Wilson Center Press. Distributed by Johns Hopkins Univ. Press, P.O. Box 50370, Baltimore, Md. 21211. 308 pp. $34.95. Author: Donald R. Wolfensberger
Is the day of direct democracy about to dawn in America? Will electronically empowered cybercitizens supplant the elected representatives in Congress and write the nation’s laws? Some enthusiasts for "teledemocracy" and the like say so, but Wolfensberger, director of the Wilson Center’s Congress Project and a former House staffer, doubts it. For one thing, it would require a constitutional amendment— and hence, the approval not only of threefourths of the states but of both houses of Congress, which "jealously guard their constitutional lawmaking prerogatives." For another, the public probably wouldn’t find teledemocracy to its liking. As Oscar Wilde said of socialism: "It sounds like a good idea, but it takes too many evenings." Wolfensberger examines the history of Congress, from its origins through the impeachment trial of President Bill Clinton. He is particularly worried, however, about " ‘ virtual’ direct democracy—representatives simply serving as funnels for public whims and passions," without engaging in the deliberation that James Madison envisioned would " ‘ refine and enlarge the public views.’ " The "culture" of Congress has shifted in recent years to one of "perpetual campaigning through confrontation," he says, and "very little deliberation currently takes place." Representatives keep close tabs on their constituents’s desires, and "the public, at least through its agents in a multitude of interest groups," keeps close tabs on them.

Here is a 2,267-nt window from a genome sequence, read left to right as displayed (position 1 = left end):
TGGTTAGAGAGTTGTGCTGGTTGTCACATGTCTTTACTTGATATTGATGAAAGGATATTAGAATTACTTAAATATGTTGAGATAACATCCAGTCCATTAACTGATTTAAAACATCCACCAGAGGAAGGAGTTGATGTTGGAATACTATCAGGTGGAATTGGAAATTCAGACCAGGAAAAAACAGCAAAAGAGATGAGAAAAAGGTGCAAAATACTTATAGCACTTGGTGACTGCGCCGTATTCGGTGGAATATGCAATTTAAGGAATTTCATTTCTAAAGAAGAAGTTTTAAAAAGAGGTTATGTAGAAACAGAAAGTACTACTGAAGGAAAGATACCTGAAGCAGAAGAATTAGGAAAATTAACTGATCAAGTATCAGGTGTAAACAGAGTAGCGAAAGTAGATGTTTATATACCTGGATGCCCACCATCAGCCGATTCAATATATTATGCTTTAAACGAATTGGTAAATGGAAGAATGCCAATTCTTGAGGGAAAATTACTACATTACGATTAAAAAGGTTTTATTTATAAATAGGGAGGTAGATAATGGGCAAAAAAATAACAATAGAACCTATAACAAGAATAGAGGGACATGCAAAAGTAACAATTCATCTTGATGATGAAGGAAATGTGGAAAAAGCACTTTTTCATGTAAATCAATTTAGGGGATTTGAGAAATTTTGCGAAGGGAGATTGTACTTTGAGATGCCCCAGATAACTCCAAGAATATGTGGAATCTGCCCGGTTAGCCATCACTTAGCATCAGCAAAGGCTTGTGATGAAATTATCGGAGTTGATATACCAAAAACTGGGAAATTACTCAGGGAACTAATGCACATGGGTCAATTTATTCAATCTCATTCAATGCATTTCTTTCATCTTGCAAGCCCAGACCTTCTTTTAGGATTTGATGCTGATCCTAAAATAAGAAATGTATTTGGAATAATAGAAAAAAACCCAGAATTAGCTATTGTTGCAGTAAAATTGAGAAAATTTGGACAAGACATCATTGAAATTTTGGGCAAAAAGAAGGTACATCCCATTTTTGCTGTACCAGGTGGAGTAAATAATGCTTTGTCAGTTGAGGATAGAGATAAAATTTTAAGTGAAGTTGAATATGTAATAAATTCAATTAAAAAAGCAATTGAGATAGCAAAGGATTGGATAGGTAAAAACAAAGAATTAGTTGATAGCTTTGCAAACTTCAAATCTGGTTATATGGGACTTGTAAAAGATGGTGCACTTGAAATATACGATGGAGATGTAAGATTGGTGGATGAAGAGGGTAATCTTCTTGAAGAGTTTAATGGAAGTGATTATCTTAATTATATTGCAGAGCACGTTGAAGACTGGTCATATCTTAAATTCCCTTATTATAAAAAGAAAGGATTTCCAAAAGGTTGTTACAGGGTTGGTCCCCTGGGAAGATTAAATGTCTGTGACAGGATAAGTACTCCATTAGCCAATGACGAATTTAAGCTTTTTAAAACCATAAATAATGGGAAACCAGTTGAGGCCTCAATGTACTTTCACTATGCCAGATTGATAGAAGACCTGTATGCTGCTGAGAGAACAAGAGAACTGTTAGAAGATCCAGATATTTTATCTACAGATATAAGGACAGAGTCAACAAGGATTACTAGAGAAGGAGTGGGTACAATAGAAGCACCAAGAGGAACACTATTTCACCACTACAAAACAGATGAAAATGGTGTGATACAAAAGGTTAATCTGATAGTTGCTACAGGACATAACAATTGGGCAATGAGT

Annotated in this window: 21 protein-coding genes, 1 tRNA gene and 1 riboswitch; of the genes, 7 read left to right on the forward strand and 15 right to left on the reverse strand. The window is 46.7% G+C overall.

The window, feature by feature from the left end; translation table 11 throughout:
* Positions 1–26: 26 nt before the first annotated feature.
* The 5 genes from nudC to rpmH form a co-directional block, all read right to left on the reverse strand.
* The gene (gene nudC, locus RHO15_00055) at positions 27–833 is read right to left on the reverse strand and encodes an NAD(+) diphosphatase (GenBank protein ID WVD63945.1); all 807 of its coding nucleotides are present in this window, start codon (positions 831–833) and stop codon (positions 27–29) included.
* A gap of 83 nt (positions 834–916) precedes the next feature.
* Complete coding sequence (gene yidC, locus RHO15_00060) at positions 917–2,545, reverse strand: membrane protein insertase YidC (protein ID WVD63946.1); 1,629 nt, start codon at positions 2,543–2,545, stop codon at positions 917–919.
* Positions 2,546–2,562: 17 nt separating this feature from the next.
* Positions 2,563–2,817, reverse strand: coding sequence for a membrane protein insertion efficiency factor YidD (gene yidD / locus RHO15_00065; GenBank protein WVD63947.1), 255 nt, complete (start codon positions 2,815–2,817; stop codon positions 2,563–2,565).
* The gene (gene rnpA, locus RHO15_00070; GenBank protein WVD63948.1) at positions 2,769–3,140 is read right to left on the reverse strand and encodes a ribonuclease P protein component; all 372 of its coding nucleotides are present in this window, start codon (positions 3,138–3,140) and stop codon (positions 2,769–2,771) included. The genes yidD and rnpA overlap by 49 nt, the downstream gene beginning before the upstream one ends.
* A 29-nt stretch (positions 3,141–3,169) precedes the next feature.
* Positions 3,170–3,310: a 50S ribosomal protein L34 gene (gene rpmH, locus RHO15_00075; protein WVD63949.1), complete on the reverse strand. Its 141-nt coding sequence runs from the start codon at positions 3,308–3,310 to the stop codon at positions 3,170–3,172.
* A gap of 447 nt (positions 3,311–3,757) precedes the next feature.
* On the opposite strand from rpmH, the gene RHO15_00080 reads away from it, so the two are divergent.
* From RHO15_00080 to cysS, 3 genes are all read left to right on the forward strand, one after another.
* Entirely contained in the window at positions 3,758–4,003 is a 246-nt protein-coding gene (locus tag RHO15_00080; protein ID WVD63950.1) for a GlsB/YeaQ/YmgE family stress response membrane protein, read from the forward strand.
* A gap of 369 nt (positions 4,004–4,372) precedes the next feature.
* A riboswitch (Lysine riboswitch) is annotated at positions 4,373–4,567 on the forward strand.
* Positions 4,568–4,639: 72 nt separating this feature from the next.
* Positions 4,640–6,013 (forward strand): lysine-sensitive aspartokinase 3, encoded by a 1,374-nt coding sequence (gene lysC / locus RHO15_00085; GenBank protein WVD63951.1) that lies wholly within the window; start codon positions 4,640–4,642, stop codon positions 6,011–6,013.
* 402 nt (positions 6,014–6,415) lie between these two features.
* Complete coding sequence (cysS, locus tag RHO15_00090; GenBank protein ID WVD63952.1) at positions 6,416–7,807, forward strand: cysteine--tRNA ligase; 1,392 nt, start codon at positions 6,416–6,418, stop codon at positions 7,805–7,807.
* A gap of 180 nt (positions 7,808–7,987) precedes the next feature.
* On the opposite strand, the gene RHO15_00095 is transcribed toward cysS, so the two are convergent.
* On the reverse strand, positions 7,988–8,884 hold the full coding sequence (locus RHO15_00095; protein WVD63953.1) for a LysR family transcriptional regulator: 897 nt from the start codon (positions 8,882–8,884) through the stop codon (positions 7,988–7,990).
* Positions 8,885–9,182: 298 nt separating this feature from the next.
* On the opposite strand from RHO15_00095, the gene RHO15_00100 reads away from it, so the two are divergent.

There is no going back to an age when members of Congress were more insulated, Wolfensberger says. But lawmakers today could try to regain public trust by engaging citizens early on, in various forums, in discussions of a few selected major policy issues. In the end, though, he says, there simply must be more deliberation in Congress itself—and particularly in its committees, "where the real work of Congress is done."
126 WQ Spring 2000